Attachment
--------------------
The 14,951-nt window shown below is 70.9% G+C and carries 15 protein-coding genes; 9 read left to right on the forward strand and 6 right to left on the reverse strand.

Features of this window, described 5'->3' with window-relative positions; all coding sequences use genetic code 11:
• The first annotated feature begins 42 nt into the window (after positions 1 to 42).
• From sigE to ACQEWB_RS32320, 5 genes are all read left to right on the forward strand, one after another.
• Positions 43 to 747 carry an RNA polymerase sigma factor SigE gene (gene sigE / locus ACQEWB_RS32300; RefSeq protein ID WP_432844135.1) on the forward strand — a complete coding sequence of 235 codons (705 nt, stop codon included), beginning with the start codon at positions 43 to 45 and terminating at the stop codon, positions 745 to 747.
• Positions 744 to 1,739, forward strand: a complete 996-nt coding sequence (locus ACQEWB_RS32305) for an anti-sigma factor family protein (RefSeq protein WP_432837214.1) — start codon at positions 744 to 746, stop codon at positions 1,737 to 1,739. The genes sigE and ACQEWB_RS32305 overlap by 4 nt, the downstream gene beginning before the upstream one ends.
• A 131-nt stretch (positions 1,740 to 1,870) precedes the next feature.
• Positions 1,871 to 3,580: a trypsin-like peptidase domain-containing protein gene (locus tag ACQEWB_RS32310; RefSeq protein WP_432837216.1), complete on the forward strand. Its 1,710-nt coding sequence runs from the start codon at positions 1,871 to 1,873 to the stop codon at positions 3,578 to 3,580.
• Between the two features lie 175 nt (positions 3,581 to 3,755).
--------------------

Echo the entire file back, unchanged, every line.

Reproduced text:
The 14,951-nt window shown below is 70.9% G+C and carries 15 protein-coding genes; 9 read left to right on the forward strand and 6 right to left on the reverse strand.

Features of this window, described 5'->3' with window-relative positions; all coding sequences use genetic code 11:
• The first annotated feature begins 42 nt into the window (after positions 1 to 42).
• From sigE to ACQEWB_RS32320, 5 genes are all read left to right on the forward strand, one after another.
• Positions 43 to 747 carry an RNA polymerase sigma factor SigE gene (gene sigE / locus ACQEWB_RS32300; RefSeq protein ID WP_432844135.1) on the forward strand — a complete coding sequence of 235 codons (705 nt, stop codon included), beginning with the start codon at positions 43 to 45 and terminating at the stop codon, positions 745 to 747.
• Positions 744 to 1,739, forward strand: a complete 996-nt coding sequence (locus ACQEWB_RS32305) for an anti-sigma factor family protein (RefSeq protein WP_432837214.1) — start codon at positions 744 to 746, stop codon at positions 1,737 to 1,739. The genes sigE and ACQEWB_RS32305 overlap by 4 nt, the downstream gene beginning before the upstream one ends.
• A 131-nt stretch (positions 1,740 to 1,870) precedes the next feature.
• Positions 1,871 to 3,580: a trypsin-like peptidase domain-containing protein gene (locus tag ACQEWB_RS32310; RefSeq protein WP_432837216.1), complete on the forward strand. Its 1,710-nt coding sequence runs from the start codon at positions 1,871 to 1,873 to the stop codon at positions 3,578 to 3,580.
• Between the two features lie 175 nt (positions 3,581 to 3,755).